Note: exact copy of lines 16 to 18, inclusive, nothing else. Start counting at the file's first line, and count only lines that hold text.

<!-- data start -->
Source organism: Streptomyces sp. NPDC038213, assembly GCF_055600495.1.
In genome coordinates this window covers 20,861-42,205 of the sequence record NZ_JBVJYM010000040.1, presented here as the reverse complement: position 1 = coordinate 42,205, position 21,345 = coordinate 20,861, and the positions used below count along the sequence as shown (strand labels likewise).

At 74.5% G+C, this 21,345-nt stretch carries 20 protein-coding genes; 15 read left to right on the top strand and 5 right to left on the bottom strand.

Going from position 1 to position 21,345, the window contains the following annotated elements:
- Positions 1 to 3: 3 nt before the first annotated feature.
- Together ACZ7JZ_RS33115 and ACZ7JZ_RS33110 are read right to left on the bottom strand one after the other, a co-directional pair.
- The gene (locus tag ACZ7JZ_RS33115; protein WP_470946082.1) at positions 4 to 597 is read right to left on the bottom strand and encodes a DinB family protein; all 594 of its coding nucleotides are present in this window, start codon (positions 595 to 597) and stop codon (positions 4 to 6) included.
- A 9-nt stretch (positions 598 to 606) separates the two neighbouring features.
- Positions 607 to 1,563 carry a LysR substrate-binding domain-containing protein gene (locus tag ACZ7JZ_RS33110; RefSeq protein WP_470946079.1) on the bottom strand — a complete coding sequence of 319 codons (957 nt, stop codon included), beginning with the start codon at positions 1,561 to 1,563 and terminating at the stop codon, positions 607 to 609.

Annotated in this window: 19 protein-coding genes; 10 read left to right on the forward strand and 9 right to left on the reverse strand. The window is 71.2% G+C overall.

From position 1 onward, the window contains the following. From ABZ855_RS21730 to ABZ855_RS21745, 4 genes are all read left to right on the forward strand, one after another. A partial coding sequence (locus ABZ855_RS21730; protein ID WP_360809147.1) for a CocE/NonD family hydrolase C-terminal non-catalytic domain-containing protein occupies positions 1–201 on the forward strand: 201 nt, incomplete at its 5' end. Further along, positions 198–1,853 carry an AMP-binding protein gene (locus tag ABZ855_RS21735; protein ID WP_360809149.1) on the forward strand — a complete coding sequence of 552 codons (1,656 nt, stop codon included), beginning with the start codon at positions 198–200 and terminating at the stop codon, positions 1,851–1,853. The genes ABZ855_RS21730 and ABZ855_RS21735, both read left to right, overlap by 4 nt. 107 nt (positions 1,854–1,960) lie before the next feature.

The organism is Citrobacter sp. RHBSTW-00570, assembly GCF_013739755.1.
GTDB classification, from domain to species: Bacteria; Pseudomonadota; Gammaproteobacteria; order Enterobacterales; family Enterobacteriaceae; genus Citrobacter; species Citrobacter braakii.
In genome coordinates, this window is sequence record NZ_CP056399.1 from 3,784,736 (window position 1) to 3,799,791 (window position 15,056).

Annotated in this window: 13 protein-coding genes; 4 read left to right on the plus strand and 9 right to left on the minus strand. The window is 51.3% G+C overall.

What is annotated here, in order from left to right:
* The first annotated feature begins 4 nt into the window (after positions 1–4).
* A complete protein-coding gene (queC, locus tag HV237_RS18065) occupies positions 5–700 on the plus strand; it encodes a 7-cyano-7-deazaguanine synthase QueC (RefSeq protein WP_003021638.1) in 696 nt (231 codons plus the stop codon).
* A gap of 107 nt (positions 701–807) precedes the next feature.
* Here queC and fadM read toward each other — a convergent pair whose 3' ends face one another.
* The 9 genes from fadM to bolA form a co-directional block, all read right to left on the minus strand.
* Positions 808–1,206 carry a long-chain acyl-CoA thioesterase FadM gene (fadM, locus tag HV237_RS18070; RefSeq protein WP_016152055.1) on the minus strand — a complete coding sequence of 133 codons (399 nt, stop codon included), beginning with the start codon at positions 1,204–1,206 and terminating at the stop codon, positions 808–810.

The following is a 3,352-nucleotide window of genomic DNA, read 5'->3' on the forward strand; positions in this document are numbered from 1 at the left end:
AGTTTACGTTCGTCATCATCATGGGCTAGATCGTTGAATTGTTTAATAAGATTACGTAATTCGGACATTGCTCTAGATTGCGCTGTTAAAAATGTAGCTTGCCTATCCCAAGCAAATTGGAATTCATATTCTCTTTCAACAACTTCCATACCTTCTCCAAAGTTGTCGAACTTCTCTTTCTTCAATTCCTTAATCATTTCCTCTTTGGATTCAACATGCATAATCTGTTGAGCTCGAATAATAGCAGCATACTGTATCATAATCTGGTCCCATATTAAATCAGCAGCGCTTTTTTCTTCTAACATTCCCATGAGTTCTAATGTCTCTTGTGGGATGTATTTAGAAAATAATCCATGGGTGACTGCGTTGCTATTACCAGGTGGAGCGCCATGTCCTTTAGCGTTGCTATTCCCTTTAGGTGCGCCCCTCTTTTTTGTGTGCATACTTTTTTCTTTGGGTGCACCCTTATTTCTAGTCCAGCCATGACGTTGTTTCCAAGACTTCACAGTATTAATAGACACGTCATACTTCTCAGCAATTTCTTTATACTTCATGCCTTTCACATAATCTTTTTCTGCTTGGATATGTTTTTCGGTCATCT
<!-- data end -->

What is annotated here, in order from left to right:
* The first annotated feature begins 4 nt into the window (after positions 1–4).
* A complete protein-coding gene (queC, locus tag HV237_RS18065) occupies positions 5–700 on the plus strand; it encodes a 7-cyano-7-deazaguanine synthase QueC (RefSeq protein WP_003021638.1) in 696 nt (231 codons plus the stop codon).